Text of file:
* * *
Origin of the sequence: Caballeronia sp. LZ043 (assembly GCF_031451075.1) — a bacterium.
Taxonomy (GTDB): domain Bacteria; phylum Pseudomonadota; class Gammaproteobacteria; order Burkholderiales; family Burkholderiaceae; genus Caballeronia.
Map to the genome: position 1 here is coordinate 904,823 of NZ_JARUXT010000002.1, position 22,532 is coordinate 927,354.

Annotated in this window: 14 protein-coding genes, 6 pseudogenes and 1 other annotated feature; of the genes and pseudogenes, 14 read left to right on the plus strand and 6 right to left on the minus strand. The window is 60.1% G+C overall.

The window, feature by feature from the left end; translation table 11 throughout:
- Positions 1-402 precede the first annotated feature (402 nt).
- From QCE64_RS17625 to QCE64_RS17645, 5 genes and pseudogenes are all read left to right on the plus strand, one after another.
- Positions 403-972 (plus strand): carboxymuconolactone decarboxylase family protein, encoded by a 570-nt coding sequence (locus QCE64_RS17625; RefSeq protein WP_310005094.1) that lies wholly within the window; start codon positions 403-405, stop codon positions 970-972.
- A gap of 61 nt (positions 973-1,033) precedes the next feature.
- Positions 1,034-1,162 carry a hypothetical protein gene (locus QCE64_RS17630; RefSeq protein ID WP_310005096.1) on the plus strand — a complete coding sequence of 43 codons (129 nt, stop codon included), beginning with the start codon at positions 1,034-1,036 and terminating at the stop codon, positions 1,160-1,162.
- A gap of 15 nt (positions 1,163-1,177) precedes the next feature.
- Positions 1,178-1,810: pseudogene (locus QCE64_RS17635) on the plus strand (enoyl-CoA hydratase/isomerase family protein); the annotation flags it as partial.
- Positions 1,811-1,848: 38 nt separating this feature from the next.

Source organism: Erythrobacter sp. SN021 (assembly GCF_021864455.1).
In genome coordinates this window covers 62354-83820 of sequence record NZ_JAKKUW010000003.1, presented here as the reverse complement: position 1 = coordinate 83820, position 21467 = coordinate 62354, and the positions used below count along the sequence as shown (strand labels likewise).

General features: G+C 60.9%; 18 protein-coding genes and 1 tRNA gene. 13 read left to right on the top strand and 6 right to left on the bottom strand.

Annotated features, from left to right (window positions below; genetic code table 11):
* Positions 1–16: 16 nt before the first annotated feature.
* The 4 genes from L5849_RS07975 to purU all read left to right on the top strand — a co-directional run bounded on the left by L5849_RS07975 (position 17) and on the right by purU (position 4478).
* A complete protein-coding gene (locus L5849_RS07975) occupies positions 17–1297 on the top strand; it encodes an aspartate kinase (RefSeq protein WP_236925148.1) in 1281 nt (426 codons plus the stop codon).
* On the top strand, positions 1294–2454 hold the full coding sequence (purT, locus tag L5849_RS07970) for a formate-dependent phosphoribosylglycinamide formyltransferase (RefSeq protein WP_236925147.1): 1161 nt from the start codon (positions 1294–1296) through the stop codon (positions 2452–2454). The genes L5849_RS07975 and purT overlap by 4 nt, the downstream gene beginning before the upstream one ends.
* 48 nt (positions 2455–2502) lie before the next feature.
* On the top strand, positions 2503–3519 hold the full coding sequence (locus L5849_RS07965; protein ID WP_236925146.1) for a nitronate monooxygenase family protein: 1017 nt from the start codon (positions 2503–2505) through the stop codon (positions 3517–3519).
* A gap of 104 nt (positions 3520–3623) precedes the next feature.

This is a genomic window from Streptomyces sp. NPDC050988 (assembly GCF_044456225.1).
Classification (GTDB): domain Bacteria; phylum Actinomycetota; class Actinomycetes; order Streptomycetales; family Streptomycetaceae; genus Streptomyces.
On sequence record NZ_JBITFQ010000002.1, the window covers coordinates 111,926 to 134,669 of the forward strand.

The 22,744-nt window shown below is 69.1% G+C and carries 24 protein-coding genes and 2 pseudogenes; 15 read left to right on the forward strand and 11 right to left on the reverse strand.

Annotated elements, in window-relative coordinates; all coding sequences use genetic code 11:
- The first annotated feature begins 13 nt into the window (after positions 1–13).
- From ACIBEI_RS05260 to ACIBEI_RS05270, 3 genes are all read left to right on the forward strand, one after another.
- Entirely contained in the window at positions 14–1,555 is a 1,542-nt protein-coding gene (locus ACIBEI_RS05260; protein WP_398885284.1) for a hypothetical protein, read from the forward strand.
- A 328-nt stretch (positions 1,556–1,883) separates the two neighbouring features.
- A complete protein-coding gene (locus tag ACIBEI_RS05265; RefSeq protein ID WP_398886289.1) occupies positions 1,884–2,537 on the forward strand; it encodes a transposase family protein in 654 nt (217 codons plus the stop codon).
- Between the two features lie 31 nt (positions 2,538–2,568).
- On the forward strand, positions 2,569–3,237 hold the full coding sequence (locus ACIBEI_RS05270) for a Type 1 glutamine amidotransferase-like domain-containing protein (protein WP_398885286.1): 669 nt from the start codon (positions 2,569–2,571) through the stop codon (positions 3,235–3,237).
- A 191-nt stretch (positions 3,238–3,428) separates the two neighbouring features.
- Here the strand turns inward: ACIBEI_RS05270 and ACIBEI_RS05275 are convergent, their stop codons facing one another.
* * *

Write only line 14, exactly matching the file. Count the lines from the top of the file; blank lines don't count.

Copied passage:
Source organism: Erythrobacter sp. SN021 (assembly GCF_021864455.1).